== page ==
Classical Conditioning

Classical Conditioning

Classical Conditioning

Classical Conditioning (Learning by Association)
Classical conditioning is used by trainers mostly to create an association between a stimulus that normally would not have any effect on the animal and a stimulus that would.
This type of learning was made famous by Pavlov’s experiments with dogs.
In his experiment Pavlov presented dogs with food, then measured the amount of saliva they produced. He then began ringing a bell just before presenting the food.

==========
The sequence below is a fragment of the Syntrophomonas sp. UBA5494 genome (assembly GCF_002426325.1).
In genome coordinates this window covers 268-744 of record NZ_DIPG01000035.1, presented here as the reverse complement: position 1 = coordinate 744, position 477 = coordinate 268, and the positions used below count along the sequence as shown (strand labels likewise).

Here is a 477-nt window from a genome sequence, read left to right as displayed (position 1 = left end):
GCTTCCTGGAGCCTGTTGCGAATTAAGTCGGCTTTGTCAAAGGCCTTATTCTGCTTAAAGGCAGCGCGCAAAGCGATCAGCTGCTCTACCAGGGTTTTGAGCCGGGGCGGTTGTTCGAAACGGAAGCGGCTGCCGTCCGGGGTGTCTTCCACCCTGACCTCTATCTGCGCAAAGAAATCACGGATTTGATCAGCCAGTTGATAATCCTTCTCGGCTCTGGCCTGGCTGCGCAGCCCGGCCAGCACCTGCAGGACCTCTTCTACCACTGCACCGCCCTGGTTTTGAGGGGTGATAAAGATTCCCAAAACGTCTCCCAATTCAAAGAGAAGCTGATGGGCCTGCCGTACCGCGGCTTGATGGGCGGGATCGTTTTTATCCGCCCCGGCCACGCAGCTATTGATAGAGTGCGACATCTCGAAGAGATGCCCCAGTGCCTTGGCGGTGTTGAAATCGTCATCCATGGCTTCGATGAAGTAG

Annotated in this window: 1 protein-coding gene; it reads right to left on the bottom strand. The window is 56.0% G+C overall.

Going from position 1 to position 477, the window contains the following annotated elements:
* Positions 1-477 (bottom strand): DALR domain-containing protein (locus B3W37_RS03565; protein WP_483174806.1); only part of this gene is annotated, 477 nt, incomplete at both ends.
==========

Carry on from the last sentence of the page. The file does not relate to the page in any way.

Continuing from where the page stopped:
At first, the dogs did not begin salivating until the food was presented, but after a while, the dogs began to salivate when they heard the sound of the bell.
They learned to associate the sound of the bell with the presentation of the food.
So to the dogs, the sound of the bell became equivalent to the presentation of the food, which caused an increased production of saliva in the dogs mouths.

An example of learning by classical conditioning:
Voice commands are not something the horse automatically understands, and responds to.
However if they are always followed consequences that cause the horse to canter, the animal can become conditioned to respond to the voice cue “canter”.

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